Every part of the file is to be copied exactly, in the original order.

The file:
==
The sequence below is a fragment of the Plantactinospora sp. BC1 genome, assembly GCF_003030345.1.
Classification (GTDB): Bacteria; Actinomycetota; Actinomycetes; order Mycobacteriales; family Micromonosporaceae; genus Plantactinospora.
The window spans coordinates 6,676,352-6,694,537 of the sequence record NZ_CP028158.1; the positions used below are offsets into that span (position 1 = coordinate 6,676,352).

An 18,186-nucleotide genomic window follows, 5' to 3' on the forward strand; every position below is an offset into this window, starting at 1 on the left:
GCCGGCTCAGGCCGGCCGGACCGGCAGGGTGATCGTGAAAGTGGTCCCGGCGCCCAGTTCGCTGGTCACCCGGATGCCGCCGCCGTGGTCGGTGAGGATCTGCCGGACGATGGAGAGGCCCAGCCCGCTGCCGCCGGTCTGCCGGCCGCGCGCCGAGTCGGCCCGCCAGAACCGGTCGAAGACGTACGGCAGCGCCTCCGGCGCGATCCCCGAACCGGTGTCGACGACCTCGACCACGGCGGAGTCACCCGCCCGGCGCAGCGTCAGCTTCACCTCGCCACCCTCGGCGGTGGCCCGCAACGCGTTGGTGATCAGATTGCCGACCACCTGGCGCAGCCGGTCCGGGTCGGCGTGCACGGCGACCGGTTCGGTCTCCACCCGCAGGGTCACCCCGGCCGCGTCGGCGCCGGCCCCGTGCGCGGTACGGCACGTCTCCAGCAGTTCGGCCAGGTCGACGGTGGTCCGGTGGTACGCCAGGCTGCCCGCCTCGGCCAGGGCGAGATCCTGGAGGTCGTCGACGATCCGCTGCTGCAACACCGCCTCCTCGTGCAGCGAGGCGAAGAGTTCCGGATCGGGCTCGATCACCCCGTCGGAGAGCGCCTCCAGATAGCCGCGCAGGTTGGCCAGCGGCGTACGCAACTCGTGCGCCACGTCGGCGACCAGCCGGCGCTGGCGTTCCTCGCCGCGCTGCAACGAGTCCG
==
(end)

The sequence below is a fragment of the Plantactinospora sp. BC1 genome, assembly GCF_003030345.1.
Classification (GTDB): Bacteria; Actinomycetota; Actinomycetes; order Mycobacteriales; family Micromonosporaceae; genus Plantactinospora.
The window spans coordinates 6,676,352-6,694,537 of the sequence record NZ_CP028158.1; the positions used below are offsets into that span (position 1 = coordinate 6,676,352).

An 18,186-nucleotide genomic window follows, 5' to 3' on the forward strand; every position below is an offset into this window, starting at 1 on the left:
GCCGGCTCAGGCCGGCCGGACCGGCAGGGTGATCGTGAAAGTGGTCCCGGCGCCCAGTTCGCTGGTCACCCGGATGCCGCCGCCGTGGTCGGTGAGGATCTGCCGGACGATGGAGAGGCCCAGCCCGCTGCCGCCGGTCTGCCGGCCGCGCGCCGAGTCGGCCCGCCAGAACCGGTCGAAGACGTACGGCAGCGCCTCCGGCGCGATCCCCGAACCGGTGTCGACGACCTCGACCACGGCGGAGTCACCCGCCCGGCGCAGCGTCAGCTTCACCTCGCCACCCTCGGCGGTGGCCCGCAACGCGTTGGTGATCAGATTGCCGACCACCTGGCGCAGCCGGTCCGGGTCGGCGTGCACGGCGACCGGTTCGGTCTCCACCCGCAGGGTCACCCCGGCCGCGTCGGCGCCGGCCCCGTGCGCGGTACGGCACGTCTCCAGCAGTTCGGCCAGGTCGACGGTGGTCCGGTGGTACGCCAGGCTGCCCGCCTCGGCCAGGGCGAGATCCTGGAGGTCGTCGACGATCCGCTGCTGCAACACCGCCTCCTCGTGCAGCGAGGCGAAGAGTTCCGGATCGGGCTCGATCACCCCGTCGGAGAGCGCCTCCAGATAGCCGCGCAGGTTGGCCAGCGGCGTACGCAACTCGTGCGCCACGTCGGCGACCAGCCGGCGCTGGCGTTCCTCGCCGCGCTGCAACGAGTCCG